Volcanic eruptions on St Vincent have blanketed the Caribbean island in ash, forcing 16,000 residents from their homes and leaving many without power or running water.
Many of those there say they do not know when or if they will be able to return home.
Shellisa Nanton, 26, lives with her family in the red zone - the areas at highest risk - in Georgetown. She told the BBC they had just hours to leave before La Soufriere erupted on Friday.
"We felt tremors in the days leading up to the eruption but we were not told to evacuate until the last minute.
"We were frantic when we heard the call to leave. We had to gather our things so quickly," she said.
Shellisa said it was painful to leave the home she shared with her mother, sister, her sister's partner and their two-year-old child.
"We were all scrambling to get our belongings together and we could feel the heat. It was heart wrenching and overwhelming to just leave our home like that, leaving behind so many memories.
"We've had hurricanes before but nothing like this."
Shellisa says they were lucky that they were able to leave the red zone in their truck. Many others did not have any transportation.
"When we finally got the truck going we passed many people on the narrow roads, who like us were leaving, but on foot and carrying what they could. It was so sad and depressing to see.
"We were on the road all night until we reached the south. I don't know how many people made it out."
Shellisa and her family are now living with a family friend in the south of the island in Campden Park. She says this is their home for now.
"We don't know if we can go home. We don't know if there's a home to go back to.
"We are planning to stay here for at least a few months. We just don't know yet the extent of the damage. It's very sad."
'Roofs caved in because of the ash'
On the island's green zone away from the La Soufriere volcano Shanniel Johnson lives with her extended family.
She told the BBC despite living in the safer' green zone the ash from the eruption caused massive devastation which has only just improved somewhat thanks to the rain.
"Roofs caved in on homes because of the heavy ash fall. It's been dark for a few days and there have been more eruptions since Friday," she told the BBC.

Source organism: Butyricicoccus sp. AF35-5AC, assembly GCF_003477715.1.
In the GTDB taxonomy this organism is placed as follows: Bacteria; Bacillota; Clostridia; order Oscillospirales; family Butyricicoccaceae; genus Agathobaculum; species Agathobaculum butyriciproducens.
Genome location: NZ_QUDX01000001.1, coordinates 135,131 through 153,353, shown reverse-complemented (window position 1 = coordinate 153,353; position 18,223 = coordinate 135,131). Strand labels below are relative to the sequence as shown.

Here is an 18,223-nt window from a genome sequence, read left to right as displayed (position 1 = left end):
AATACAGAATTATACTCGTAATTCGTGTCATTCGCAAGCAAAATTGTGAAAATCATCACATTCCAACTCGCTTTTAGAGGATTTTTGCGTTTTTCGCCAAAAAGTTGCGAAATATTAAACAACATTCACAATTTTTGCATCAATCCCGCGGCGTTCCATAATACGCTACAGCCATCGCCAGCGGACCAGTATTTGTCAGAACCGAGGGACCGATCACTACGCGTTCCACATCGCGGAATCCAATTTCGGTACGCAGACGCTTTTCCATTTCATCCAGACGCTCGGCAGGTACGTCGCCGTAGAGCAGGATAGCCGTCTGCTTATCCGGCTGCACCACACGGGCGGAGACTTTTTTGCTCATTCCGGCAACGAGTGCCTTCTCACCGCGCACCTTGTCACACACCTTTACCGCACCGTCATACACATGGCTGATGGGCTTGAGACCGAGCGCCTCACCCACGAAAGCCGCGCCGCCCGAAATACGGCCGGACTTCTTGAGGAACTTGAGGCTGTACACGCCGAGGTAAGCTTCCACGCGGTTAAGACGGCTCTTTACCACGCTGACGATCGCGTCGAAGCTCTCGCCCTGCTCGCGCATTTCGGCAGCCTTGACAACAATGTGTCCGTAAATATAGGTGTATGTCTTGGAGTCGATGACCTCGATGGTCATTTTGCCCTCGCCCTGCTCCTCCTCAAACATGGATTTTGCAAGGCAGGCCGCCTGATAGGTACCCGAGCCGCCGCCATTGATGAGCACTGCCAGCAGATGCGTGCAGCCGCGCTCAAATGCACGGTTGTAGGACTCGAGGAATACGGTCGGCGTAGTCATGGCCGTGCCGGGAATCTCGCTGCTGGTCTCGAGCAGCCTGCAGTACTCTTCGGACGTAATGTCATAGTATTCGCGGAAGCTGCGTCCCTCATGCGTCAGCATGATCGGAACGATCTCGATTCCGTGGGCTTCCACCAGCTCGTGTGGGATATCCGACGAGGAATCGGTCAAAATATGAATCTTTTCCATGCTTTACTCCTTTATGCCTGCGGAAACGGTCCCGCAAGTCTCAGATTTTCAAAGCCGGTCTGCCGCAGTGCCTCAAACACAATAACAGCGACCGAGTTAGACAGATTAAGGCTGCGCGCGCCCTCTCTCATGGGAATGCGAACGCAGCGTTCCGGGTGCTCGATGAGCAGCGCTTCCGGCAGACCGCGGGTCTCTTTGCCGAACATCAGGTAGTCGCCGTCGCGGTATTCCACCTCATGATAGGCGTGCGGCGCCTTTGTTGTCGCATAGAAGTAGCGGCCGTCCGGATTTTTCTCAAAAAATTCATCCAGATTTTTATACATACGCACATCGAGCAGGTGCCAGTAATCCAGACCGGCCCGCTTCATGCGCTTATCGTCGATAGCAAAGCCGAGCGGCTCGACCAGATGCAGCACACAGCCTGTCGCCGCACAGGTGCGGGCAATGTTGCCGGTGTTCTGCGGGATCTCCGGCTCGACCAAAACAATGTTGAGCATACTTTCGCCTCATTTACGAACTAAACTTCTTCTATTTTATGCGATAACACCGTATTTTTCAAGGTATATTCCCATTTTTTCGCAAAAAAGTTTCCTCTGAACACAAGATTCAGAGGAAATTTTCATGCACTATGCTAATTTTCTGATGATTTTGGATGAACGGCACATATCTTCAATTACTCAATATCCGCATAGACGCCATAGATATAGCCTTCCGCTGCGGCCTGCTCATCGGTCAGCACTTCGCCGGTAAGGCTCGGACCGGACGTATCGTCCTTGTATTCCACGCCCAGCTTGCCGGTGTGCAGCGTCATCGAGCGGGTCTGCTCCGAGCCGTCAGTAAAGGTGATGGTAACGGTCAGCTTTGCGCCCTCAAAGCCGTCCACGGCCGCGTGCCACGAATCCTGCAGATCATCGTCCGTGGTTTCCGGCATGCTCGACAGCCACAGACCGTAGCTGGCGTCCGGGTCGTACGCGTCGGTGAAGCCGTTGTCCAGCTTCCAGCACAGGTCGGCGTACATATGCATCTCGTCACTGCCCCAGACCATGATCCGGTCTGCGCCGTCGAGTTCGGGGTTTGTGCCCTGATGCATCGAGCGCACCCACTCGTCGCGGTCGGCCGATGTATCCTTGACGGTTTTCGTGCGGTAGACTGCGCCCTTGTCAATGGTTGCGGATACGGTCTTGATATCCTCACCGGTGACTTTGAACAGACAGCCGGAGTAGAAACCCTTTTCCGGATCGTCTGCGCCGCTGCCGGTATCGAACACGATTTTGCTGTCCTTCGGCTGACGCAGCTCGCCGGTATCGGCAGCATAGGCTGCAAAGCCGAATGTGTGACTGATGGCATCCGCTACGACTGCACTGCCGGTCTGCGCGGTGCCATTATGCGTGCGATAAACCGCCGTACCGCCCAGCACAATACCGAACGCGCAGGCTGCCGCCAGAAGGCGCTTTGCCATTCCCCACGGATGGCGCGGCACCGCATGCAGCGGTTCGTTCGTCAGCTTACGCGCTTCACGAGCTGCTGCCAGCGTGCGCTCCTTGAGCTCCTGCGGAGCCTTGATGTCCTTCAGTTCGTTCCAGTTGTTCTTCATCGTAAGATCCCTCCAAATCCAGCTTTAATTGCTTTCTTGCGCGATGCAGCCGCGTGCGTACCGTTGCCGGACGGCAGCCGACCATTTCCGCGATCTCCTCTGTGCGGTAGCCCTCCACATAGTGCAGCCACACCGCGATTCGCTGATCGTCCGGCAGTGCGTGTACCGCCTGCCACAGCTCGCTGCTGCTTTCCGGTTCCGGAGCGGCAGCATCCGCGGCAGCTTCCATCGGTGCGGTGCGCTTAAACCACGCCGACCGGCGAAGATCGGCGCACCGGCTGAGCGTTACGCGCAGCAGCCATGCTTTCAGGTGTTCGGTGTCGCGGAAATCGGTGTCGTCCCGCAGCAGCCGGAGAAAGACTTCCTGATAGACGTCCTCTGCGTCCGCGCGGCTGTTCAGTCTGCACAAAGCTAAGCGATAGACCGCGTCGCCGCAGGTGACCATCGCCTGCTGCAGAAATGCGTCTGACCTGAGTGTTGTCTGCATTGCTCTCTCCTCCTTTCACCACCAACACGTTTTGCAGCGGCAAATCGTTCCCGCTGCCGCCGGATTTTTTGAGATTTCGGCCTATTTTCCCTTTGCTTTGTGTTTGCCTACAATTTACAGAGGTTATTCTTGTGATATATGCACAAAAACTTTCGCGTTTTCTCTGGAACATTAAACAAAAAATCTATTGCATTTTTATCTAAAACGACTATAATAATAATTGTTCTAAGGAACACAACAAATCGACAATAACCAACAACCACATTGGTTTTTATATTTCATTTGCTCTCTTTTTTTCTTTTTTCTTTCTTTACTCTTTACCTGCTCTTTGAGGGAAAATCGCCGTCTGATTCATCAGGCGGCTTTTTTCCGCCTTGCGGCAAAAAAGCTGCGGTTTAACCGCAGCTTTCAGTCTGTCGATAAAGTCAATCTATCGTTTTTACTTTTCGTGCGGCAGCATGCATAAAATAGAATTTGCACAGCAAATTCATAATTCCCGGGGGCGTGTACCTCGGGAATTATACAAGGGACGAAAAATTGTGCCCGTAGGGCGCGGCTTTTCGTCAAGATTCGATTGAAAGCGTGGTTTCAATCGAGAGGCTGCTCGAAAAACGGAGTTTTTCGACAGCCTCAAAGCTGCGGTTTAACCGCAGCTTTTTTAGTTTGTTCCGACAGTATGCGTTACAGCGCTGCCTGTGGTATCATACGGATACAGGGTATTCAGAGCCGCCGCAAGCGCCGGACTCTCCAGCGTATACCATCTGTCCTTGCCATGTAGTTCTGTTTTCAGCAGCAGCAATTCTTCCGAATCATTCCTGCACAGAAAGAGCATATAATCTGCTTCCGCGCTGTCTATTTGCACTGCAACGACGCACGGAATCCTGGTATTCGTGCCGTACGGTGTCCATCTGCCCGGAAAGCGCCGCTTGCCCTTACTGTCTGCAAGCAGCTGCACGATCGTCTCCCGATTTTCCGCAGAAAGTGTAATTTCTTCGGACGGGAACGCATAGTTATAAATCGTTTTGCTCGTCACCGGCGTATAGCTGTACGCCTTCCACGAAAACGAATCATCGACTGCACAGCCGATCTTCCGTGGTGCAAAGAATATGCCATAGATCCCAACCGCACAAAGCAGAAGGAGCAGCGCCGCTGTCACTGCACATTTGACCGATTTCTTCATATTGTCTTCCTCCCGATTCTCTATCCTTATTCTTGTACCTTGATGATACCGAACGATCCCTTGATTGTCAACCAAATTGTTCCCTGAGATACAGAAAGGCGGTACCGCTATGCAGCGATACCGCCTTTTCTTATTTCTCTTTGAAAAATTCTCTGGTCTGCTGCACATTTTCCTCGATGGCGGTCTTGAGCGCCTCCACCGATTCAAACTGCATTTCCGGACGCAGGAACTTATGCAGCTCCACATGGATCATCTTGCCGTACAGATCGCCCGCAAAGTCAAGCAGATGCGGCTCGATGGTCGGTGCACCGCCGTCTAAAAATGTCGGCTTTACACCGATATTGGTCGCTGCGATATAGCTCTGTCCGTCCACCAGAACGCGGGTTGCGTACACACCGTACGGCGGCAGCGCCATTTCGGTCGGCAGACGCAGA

Shanniel says the ash carpeting the island had left them without water to drink, cook or wash.
"The ash contaminated the water but thankfully it has rained recently so the ash is clearing in some areas.
"But we need humanitarian aid. A lot of people have been displaced and are in shelters."
"Many of my family members live in red zones in the north of the island and I've been helping them to move down south where I live," Jomo Thomas told the BBC.
"It's an horrific scene - since Friday there has been a series of eruptions," the lawyer explained.
"About four or five thousand are in shelters. But the problem is that many of the shelters are schools and because they are in the tropics there is a lot of ventilation, so the dust can easily come through."
Many of those who can are trying to leave the island.
'Incredible but terrifying'
Rhiannon West and her family are British nationals, living on the island under temporary residency rules.
The teacher hopes to return to the UK with her partner and six-month-old baby.
"We stood outside our home on Saturday and watched as the volcano erupted and a huge billowing cloud of ash was sent into the air. It was incredible but also terrifying.
"Since then we've been sheltering indoors with everything closed.
"It's scary thinking about what we can do to protect the baby
"We keep losing electricity, have no water supply and no bottled water left at the closest shops."
"This could go on for weeks and neither of us can work because of the power supply issues.
"The atmosphere is just very eerie."